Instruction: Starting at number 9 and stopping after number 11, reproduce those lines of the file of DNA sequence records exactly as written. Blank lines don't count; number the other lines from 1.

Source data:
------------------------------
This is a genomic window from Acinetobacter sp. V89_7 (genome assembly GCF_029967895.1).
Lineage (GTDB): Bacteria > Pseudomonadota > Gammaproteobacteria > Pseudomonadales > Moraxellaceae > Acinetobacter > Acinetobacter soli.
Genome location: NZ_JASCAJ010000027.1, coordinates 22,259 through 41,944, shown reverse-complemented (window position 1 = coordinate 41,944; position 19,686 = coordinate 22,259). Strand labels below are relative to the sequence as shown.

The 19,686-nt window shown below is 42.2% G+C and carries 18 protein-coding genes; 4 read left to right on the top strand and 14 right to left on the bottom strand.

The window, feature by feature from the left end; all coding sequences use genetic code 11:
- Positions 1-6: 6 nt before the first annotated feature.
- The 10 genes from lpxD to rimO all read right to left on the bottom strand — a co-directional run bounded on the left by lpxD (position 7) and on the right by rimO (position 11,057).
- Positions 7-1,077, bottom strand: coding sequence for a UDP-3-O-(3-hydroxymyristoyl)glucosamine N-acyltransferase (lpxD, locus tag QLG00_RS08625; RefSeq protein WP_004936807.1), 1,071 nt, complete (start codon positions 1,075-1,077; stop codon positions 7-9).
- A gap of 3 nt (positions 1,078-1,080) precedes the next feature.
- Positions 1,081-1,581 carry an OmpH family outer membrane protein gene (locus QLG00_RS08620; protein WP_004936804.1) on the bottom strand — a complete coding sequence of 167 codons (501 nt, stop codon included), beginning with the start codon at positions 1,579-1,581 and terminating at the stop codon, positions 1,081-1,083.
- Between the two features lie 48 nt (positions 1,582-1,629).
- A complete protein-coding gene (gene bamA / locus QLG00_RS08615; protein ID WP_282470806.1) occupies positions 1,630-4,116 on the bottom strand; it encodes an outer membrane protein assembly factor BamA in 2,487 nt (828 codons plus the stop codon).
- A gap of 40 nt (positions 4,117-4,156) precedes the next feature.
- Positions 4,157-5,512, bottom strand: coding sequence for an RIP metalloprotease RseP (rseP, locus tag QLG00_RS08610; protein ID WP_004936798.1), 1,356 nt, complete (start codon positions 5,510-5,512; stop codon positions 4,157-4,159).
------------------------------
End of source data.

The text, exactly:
- A gap of 3 nt (positions 1,078-1,080) precedes the next feature.
- Positions 1,081-1,581 carry an OmpH family outer membrane protein gene (locus QLG00_RS08620; protein WP_004936804.1) on the bottom strand — a complete coding sequence of 167 codons (501 nt, stop codon included), beginning with the start codon at positions 1,579-1,581 and terminating at the stop codon, positions 1,081-1,083.
- Between the two features lie 48 nt (positions 1,582-1,629).